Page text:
Tearing Down the Walls (Ideas #114)

Though we have just celebrated the Jewish New Year, it is no secret that the Biblical year, which sees the exodus from Egypt as its point of departure, actually starts in the month of Nissan. According to this, Sukkot (including the semi-independent holiday of Shemini Atzeret) is actually the last of the year’s holidays.

I would venture to say that, even if we did not look at any calendar, we would still feel a certain sense of completion on Sukkot that we do not feel during any other holiday – it is a holiday that brings a unique inner peace. In fact, it feels somewhat more like the messianic era.

For the Jew, the quality that most epitomizes the messianic era is harmony between Jew and gentile - not a magical disappearance of anti-Semitism or a complete victory of tolerance-education, but rather a universal acceptance of G-d’s moral and spiritual order;  an order that is best advanced by helping the Jewish people serve G-d and further educate mankind. 

Until then, I can readily understand why it will be difficult for non-Jews to accept Jewish claims to spiritual leadership. It is natural for a person or a nation to resist help from others for it is natural that a man wishes to be independent. Thus, when someone comes to tell another person that he should depend on the former’s knowledge or experience, we can anticipate resistance.

What is less clear is why the Jew is also waiting to fully reach out to the nations of the world.[1] Granted, there are various halachic issues involved in teaching Torah to non-Jews and in proselytizing. Still, one senses that there is something more fundamental stopping us. 

Of course, if we take an honest look at ourselves (as hopefully we have done during the ten days from Rosh haShanah to Yom Kippur), we must admit that we have many shortcomings. One of our most central national shortcomings is ironically caused by our very greatness – without the required inner work, excellence can easily lead to being overly conscious of those qualities that make one different than others. In other words, the Jew’s reputation for focusing unduly on our selves is not totally unmerited.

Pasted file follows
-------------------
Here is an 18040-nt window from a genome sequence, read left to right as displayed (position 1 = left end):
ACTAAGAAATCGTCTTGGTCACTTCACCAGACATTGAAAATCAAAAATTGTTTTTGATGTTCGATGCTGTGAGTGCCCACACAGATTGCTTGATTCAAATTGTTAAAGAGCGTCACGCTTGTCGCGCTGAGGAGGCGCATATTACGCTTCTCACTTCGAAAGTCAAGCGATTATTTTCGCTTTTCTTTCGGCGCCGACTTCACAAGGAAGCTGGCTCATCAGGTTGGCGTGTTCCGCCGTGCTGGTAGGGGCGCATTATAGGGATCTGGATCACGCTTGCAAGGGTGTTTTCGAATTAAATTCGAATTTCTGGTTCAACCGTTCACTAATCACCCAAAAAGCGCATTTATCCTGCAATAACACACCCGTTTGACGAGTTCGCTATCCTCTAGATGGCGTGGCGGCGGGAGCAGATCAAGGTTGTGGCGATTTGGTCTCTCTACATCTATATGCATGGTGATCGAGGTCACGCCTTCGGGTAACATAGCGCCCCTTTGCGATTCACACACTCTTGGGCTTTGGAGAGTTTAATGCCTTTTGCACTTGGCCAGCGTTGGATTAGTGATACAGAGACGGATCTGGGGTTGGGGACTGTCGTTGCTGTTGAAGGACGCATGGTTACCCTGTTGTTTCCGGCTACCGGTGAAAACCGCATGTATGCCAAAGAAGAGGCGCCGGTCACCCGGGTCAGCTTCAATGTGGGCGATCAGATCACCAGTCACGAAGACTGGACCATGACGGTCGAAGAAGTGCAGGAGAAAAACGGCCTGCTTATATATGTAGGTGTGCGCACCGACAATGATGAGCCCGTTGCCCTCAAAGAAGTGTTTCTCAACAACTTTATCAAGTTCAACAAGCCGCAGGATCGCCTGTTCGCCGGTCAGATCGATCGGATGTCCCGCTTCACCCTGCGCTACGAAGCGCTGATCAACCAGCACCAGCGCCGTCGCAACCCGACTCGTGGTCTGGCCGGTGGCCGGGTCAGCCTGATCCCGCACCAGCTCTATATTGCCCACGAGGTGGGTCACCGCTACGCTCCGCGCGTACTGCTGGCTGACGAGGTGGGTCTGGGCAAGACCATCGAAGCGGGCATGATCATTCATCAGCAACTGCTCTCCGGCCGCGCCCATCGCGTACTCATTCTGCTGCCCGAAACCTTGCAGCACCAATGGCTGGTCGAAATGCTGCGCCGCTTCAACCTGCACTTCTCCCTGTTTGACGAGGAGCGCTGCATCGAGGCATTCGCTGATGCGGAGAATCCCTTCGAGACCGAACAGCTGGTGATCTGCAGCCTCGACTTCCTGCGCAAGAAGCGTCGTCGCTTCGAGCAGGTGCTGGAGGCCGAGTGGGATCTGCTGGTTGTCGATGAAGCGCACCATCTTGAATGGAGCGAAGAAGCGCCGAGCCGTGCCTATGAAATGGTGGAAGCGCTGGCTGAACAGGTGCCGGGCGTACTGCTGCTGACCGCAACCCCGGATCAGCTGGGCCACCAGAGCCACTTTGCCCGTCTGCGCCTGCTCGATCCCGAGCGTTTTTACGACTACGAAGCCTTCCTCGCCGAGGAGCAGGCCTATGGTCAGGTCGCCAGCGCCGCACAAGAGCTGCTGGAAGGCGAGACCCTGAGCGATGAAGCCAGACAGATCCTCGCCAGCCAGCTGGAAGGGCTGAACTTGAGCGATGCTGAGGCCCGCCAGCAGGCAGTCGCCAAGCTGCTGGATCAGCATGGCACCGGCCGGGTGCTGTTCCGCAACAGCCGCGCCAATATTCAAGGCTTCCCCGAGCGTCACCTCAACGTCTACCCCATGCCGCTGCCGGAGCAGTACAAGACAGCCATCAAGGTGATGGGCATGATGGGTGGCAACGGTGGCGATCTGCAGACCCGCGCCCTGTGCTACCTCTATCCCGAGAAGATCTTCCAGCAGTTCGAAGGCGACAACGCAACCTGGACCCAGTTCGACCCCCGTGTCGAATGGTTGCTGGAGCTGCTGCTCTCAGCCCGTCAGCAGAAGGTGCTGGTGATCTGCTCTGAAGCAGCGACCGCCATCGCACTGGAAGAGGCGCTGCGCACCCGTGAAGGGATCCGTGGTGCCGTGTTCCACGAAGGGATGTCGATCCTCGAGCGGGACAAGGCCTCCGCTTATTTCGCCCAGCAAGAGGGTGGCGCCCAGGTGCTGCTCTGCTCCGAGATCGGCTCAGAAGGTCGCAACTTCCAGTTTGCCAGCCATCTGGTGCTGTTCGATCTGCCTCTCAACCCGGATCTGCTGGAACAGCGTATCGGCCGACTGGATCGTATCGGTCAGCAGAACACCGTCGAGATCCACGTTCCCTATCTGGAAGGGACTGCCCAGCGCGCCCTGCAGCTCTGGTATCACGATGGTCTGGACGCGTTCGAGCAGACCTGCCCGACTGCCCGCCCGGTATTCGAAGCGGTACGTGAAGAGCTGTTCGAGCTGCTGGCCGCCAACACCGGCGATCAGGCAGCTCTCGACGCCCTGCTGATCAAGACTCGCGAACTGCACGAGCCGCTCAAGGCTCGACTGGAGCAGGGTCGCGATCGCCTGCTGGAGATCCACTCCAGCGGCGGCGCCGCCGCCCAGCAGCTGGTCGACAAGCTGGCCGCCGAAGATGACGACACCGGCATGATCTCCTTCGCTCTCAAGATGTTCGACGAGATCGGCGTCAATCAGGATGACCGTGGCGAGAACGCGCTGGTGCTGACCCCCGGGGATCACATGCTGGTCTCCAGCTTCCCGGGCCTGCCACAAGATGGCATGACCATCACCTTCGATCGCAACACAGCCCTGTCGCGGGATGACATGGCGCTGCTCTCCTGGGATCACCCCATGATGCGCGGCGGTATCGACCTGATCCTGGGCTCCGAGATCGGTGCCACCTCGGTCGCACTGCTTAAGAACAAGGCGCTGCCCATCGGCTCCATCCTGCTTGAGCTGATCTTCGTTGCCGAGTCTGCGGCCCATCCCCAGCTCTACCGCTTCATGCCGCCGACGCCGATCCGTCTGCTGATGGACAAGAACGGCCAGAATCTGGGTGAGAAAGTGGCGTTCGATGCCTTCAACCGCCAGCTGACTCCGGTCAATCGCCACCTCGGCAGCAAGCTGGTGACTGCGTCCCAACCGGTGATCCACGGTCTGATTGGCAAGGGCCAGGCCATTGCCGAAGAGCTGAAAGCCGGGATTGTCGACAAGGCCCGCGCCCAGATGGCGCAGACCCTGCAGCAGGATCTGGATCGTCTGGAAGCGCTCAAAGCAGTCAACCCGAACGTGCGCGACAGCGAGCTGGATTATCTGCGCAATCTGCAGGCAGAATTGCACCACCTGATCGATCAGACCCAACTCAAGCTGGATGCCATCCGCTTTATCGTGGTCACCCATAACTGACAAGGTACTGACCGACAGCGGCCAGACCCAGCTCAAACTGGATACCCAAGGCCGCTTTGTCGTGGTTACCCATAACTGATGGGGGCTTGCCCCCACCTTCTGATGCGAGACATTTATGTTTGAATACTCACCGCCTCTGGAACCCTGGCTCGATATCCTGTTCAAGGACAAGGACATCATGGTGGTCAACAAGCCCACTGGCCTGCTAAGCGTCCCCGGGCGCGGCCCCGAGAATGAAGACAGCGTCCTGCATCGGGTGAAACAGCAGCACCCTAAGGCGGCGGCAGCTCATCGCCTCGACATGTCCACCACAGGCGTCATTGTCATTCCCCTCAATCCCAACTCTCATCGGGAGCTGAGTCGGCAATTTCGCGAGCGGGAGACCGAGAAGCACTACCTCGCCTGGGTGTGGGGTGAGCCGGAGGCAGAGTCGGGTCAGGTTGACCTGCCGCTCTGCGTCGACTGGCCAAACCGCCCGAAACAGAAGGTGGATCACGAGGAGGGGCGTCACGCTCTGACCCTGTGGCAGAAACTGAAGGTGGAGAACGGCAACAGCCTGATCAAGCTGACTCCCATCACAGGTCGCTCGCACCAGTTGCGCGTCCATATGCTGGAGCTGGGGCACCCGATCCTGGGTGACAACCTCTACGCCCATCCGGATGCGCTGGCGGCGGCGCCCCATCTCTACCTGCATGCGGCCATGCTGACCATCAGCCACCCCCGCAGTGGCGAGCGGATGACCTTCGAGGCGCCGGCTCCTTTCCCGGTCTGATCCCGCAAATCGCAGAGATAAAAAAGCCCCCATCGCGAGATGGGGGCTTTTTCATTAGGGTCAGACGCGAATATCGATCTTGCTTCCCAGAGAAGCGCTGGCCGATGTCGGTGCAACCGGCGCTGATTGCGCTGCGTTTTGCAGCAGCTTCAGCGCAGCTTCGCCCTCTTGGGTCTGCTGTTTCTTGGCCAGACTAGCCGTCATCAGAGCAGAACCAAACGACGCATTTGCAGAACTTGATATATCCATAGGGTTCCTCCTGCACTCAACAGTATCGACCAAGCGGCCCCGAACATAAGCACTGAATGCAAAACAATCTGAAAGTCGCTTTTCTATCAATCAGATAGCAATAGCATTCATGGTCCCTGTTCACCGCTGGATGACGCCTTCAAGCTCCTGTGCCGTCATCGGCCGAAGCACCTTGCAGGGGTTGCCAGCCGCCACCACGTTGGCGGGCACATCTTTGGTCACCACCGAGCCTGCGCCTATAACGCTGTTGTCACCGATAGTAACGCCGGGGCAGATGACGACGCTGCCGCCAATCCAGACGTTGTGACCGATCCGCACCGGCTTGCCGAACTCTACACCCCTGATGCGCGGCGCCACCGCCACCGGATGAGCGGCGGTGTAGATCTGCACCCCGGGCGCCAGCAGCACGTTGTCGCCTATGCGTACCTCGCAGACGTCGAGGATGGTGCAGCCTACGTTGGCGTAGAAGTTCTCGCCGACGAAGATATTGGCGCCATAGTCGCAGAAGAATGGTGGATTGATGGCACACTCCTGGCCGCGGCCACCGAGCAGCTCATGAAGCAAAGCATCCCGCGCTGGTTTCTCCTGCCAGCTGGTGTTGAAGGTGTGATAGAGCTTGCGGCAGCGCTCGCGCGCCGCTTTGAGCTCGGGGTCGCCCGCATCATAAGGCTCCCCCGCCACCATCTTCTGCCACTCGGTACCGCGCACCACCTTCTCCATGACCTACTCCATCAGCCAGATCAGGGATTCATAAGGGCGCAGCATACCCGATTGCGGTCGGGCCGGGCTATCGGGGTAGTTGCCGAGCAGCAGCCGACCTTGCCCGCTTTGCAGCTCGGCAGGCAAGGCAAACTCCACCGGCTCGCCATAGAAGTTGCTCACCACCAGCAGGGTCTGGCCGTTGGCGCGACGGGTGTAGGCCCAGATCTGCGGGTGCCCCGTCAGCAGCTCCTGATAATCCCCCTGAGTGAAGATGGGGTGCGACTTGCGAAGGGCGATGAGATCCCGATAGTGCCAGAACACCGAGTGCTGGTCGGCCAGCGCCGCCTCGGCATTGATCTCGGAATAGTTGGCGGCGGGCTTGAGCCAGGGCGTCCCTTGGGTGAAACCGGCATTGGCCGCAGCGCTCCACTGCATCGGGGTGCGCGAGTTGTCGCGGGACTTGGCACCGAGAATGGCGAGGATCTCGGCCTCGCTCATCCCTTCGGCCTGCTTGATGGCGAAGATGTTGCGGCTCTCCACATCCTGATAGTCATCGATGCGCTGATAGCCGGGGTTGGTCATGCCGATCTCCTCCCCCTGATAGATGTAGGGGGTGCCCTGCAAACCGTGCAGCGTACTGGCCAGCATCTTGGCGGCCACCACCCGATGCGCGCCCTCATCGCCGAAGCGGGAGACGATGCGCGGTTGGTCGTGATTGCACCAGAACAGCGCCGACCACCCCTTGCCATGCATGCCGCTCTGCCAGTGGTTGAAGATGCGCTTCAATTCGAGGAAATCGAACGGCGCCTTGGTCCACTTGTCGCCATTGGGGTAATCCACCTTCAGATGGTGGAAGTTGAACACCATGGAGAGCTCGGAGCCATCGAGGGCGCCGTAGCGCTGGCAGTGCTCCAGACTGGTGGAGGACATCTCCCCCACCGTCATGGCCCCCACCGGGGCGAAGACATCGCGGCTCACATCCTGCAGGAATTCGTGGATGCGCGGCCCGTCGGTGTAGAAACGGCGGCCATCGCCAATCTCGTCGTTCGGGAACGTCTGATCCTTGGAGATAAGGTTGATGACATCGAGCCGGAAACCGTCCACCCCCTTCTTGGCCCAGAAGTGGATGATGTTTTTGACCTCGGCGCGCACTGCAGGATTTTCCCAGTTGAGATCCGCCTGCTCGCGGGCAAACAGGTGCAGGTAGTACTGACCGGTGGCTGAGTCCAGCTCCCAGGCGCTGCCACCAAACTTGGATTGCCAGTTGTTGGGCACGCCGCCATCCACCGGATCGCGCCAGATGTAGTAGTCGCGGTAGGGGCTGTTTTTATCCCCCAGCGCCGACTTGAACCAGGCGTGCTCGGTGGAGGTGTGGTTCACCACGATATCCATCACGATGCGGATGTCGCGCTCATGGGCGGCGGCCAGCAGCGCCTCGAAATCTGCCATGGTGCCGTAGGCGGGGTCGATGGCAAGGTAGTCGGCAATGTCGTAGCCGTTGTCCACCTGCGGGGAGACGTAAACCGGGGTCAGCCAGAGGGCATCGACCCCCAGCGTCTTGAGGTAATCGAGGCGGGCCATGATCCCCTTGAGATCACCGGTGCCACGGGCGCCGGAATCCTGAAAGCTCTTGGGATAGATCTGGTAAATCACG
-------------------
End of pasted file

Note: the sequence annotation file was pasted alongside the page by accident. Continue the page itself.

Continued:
In contrast to this, our ancestors have taught us that it is specifically the trait of selflessness that paves the road to prophecy – the more selfless one was, the greater a prophet and representative of G-d one was. For most of us, and for the Jewish people as a nation, this is something we are only able to realize at Sukkot. It is a state of mind that needs to be ushered in by the inspiration of Pesach, the study of Shavuot and the introspection and teshuva of the high holy days.

Duly prepared by the other holidays, Sukkot’s proximity to Yom Kippur, as well as its particular mitzvot and motifs, propel us further towards a more heightened consciousness. Our tangible departure from our physical trappings when we move into the sukkah, as well as the themes of Jewish unity and human solidarity specific to this holiday, allow us to transcend our limited selves.

At Sukkot, we meld into the larger reality of G-d and His creation, which gives us a taste of the messianic consciousness that will one day allow us to truly reach out. When we will fully see ourselves as a part of a greater whole, we will take on a persona that the rest of mankind will be able to hear, a persona that will no longer be resented. The messianic Jewish leadership will be accepted, because it will no longer come from the outside. The Jews will be accepted as a people that are an integral part of all the nations’ greater self.

Basing himself on the Midrash and on the Zohar, Rav Kook writes that the ultimate song of Israel is when “the song of the self, the song of the nation, the song of man (and) the song of the world all merge in (one) at all times, in every hour.”[2] It is this song that we taste at Sukkot, when we metaphorically join together in one dwelling, a dwelling that is open to the elements surrounding it. The holy sukkah is a part of the world in a way that our sealed homes are not designed to be. Indeed, when we really reach the festival of Sukkot, we do not want to protect ourselves under roofs and behind thick walls. Instead, we want to be at one with the rest of creation and feel its crisp winds, its warming heat and even its chill. At that point, we will feel what it will be like when all the nations will join together in holiness with each other and with all of creation.


[1] Of course, there have been very real efforts by Jews, by Jewish groups and by the modern state of Israel to reach out. No matter how selfless and praiseworthy such efforts have been, however, they have almost never been efforts to directly bring non-Jews closer to G-d.

[2] Orot haKodesh, vol II pp. 444-45, translation by Ben Zion Bokser in Abraham Isaac Kook, pp. 228-9.